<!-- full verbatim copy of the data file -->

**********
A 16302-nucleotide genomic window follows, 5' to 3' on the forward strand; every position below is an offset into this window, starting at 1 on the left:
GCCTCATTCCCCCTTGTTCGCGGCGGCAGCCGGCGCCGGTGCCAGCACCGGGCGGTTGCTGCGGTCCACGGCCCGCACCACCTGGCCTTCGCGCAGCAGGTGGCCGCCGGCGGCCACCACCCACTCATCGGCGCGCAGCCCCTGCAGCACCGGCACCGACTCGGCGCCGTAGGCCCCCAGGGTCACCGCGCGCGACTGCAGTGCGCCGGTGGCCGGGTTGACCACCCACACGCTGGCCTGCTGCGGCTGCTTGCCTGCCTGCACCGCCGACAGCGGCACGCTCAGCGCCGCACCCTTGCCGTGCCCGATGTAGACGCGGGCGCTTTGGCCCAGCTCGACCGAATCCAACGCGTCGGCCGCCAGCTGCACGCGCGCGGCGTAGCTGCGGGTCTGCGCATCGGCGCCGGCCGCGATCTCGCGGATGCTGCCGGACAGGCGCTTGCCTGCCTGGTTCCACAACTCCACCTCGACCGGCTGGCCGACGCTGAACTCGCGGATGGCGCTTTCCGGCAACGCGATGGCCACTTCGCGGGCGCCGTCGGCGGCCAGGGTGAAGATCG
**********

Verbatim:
A 16302-nucleotide genomic window follows, 5' to 3' on the forward strand; every position below is an offset into this window, starting at 1 on the left:
GCCTCATTCCCCCTTGTTCGCGGCGGCAGCCGGCGCCGGTGCCAGCACCGGGCGGTTGCTGCGGTCCACGGCCCGCACCACCTGGCCTTCGCGCAGCAGGTGGCCGCCGGCGGCCACCACCCACTCATCGGCGCGCAGCCCCTGCAGCACCGGCACCGACTCGGCGCCGTAGGCCCCCAGGGTCACCGCGCGCGACTGCAGTGCGCCGGTGGCCGGGTTGACCACCCACACGCTGGCCTGCTGCGGCTGCTTGCCTGCCTGCACCGCCGACAGCGGCACGCTCAGCGCCGCACCCTTGCCGTGCCCGATGTAGACGCGGGCGCTTTGGCCCAGCTCGACCGAATCCAACGCGTCGGCCGCCAGCTGCACGCGCGCGGCGTAGCTGCGGGTCTGCGCATCGGCGCCGGCCGCGATCTCGCGGATGCTGCCGGACAGGCGCTTGCCTGCCTGGTTCCACAACTCCACCTCGACCGGCTGGCCGACGCTGAACTCGCGGATGGCGCTTTCCGGCAACGCGATGGCCACTTCGCGGGCGCCGTCGGCGGCCAGGGTGAAGATCG